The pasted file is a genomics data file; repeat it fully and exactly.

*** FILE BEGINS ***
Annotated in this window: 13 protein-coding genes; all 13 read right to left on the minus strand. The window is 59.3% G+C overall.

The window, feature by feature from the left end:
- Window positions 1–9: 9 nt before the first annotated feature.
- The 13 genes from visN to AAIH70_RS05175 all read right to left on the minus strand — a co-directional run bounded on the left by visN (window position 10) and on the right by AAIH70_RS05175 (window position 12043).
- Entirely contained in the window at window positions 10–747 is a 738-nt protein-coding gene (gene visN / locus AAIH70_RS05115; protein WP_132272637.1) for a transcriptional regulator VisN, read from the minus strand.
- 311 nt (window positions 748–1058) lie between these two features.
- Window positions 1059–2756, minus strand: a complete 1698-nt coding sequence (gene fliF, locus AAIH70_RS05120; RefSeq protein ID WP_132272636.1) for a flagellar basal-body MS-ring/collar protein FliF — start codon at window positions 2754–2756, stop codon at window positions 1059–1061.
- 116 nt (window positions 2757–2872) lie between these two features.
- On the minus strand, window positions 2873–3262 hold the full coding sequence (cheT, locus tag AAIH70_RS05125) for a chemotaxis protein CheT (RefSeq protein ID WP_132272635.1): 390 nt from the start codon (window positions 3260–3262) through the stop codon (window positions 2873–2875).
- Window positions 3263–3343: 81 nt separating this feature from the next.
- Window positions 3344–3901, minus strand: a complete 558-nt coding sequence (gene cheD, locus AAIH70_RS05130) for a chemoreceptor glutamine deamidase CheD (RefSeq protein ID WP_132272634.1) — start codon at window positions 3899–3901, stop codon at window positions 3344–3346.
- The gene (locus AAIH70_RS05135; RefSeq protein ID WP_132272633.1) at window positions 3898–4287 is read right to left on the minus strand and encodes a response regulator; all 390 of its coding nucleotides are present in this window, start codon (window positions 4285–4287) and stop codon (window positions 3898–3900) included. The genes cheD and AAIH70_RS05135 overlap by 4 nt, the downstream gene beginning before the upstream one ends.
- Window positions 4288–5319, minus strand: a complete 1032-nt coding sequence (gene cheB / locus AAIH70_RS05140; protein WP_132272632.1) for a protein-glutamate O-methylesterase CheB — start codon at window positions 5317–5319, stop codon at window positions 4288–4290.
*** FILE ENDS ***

Annotated in this window: 13 protein-coding genes; all 13 read right to left on the minus strand. The window is 59.3% G+C overall.

The window, feature by feature from the left end:
- Window positions 1–9: 9 nt before the first annotated feature.
- The 13 genes from visN to AAIH70_RS05175 all read right to left on the minus strand — a co-directional run bounded on the left by visN (window position 10) and on the right by AAIH70_RS05175 (window position 12043).
- Entirely contained in the window at window positions 10–747 is a 738-nt protein-coding gene (gene visN / locus AAIH70_RS05115; protein WP_132272637.1) for a transcriptional regulator VisN, read from the minus strand.
- 311 nt (window positions 748–1058) lie between these two features.
- Window positions 1059–2756, minus strand: a complete 1698-nt coding sequence (gene fliF, locus AAIH70_RS05120; RefSeq protein ID WP_132272636.1) for a flagellar basal-body MS-ring/collar protein FliF — start codon at window positions 2754–2756, stop codon at window positions 1059–1061.
- 116 nt (window positions 2757–2872) lie between these two features.
- On the minus strand, window positions 2873–3262 hold the full coding sequence (cheT, locus tag AAIH70_RS05125) for a chemotaxis protein CheT (RefSeq protein ID WP_132272635.1): 390 nt from the start codon (window positions 3260–3262) through the stop codon (window positions 2873–2875).
- Window positions 3263–3343: 81 nt separating this feature from the next.
- Window positions 3344–3901, minus strand: a complete 558-nt coding sequence (gene cheD, locus AAIH70_RS05130) for a chemoreceptor glutamine deamidase CheD (RefSeq protein ID WP_132272634.1) — start codon at window positions 3899–3901, stop codon at window positions 3344–3346.
- The gene (locus AAIH70_RS05135; RefSeq protein ID WP_132272633.1) at window positions 3898–4287 is read right to left on the minus strand and encodes a response regulator; all 390 of its coding nucleotides are present in this window, start codon (window positions 4285–4287) and stop codon (window positions 3898–3900) included. The genes cheD and AAIH70_RS05135 overlap by 4 nt, the downstream gene beginning before the upstream one ends.
- Window positions 4288–5319, minus strand: a complete 1032-nt coding sequence (gene cheB / locus AAIH70_RS05140; protein WP_132272632.1) for a protein-glutamate O-methylesterase CheB — start codon at window positions 5317–5319, stop codon at window positions 4288–4290.